EQ versus IQ comparison chart
Stands for Emotional Quotient (aka emotional intelligence) Intelligence Quotient
Definition Emotional quotient (EQ) or emotional intelligence is the ability to identify, assess, and control the emotions of oneself, of others, and of groups. An intelligence quotient (IQ) is a score derived from one of several standardized tests designed to assess intelligence.
Abilities Identify, evaluate, control and express emotions ones own emotions; perceive, and assess others' emotions; use emotions to facilitate thinking, understand emotional meanings. Ability to learn, understand and apply information to skills, logical reasoning, word comprehension, math skills, abstract and spatial thinking, filter irrelevant information.
In the workplace Teamwork, leadership, successful relations, service orientation, initiative, collaboration. Success with challenging tasks, ability to analyze and connect the dots, research and development.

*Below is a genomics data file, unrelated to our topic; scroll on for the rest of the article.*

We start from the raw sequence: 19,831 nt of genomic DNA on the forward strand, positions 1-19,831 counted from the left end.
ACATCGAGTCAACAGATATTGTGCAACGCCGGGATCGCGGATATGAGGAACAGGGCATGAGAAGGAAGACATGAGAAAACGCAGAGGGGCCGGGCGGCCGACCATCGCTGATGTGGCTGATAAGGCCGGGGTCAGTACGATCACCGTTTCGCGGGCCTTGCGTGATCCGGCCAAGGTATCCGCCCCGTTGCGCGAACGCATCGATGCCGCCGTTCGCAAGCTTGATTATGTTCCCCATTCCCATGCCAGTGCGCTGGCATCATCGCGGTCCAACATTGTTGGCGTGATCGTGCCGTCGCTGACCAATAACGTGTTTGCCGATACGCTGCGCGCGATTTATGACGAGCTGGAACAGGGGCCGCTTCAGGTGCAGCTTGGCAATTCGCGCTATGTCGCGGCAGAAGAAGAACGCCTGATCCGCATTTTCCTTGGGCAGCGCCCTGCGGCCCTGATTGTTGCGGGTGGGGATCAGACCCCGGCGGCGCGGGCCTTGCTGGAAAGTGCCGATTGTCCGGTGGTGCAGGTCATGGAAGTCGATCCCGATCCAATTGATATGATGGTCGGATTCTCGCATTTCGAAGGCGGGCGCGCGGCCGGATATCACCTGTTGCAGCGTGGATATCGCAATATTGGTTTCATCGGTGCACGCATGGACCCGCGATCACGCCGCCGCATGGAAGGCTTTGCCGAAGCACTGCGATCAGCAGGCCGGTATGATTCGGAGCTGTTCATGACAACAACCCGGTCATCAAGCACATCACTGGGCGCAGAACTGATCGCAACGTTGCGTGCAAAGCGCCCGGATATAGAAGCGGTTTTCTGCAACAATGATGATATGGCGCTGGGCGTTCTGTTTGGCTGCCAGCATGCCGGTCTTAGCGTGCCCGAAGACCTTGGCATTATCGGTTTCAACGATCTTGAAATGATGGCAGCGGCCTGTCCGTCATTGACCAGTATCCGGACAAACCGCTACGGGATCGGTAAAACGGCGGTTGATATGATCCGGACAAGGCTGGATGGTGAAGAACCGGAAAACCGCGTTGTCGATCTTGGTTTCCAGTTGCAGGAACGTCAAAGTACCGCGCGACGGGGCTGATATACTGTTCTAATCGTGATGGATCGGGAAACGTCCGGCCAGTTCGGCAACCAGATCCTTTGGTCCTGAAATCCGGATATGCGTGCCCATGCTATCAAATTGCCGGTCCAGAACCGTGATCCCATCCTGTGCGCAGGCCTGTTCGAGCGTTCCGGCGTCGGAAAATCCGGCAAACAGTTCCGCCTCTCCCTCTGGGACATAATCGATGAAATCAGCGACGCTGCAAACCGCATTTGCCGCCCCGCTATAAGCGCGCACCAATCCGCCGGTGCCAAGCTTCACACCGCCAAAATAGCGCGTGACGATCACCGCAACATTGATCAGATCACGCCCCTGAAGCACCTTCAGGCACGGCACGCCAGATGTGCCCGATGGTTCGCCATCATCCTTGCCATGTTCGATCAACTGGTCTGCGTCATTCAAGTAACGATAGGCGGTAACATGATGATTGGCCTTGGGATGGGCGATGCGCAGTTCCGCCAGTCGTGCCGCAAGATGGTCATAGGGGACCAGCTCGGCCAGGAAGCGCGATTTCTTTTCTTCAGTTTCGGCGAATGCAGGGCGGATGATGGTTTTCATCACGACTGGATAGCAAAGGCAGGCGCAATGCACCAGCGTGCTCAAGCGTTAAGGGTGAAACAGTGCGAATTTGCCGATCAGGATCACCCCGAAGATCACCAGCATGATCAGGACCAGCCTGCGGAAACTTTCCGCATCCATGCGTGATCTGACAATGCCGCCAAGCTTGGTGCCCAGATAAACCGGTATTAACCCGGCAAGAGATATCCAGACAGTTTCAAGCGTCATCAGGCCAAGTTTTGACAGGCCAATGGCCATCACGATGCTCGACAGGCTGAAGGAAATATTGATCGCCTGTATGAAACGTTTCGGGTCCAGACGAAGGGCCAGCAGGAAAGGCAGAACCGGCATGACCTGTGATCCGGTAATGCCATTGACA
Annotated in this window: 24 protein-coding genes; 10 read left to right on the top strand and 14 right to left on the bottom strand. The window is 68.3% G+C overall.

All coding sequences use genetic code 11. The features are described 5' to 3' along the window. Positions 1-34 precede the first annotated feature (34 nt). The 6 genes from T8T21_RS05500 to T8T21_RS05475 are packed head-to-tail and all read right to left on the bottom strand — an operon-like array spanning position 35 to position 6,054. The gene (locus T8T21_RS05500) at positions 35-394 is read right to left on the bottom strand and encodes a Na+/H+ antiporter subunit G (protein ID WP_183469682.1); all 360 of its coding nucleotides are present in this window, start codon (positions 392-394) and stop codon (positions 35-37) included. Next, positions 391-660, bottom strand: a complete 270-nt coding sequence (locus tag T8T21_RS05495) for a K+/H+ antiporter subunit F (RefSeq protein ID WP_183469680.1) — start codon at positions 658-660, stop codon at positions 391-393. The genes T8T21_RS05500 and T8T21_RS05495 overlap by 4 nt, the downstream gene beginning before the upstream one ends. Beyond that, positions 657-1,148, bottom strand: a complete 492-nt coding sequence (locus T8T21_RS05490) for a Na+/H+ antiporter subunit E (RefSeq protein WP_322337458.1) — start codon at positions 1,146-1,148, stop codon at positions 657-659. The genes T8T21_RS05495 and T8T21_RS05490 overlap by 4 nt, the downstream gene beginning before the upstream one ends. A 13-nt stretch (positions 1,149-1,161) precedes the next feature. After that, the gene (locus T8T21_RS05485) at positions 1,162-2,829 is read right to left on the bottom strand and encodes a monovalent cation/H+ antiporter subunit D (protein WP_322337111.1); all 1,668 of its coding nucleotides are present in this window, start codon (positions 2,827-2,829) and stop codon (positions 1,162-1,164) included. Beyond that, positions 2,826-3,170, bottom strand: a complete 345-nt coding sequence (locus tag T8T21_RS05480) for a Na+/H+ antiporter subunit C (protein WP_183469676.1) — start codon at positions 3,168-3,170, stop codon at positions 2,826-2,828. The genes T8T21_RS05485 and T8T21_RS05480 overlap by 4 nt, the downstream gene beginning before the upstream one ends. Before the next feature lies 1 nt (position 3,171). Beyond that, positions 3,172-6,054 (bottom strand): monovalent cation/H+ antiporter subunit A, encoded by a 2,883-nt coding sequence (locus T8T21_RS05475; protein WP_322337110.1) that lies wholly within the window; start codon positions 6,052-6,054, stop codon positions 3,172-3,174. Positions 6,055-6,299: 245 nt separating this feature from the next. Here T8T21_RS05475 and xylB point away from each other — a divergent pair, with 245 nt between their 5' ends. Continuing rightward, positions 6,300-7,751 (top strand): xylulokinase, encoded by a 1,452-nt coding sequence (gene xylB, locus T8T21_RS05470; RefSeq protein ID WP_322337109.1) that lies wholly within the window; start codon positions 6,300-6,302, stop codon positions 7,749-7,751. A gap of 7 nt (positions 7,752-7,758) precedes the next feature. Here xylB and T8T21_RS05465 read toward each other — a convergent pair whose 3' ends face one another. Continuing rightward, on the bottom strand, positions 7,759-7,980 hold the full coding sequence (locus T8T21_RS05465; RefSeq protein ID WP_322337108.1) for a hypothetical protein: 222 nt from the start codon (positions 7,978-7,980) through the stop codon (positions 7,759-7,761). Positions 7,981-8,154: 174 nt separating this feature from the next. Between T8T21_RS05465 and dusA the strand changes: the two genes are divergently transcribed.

Identifies Leaders, team-players, individuals who best work alone, individuals with social challenges. Highly capable or gifted individuals, individuals with mental challenges and special needs.
Origin 1985, Wayne Payne's doctoral thesis "A Study of Emotion: Developing Emotional Intelligence" Popular use came in Daniel Goleman's 1995 book "Emotional Intelligence - Why it can matter more than IQ" 1883, English statistician Francis Galton's paper "Inquiries into Human Faculty and Its Development" First application came in French psychologist Alfred Binet's 1905 test to assess school children in France.
Popular Tests Mayer-Salovey-Caruso Test (emotion-based problem-solving tasks); Daniel Goleman model Score (based on emotional competencies). Stanford-Binet test; Wechsler; Woodcock-Johnson Tests of Cognitive Abilities.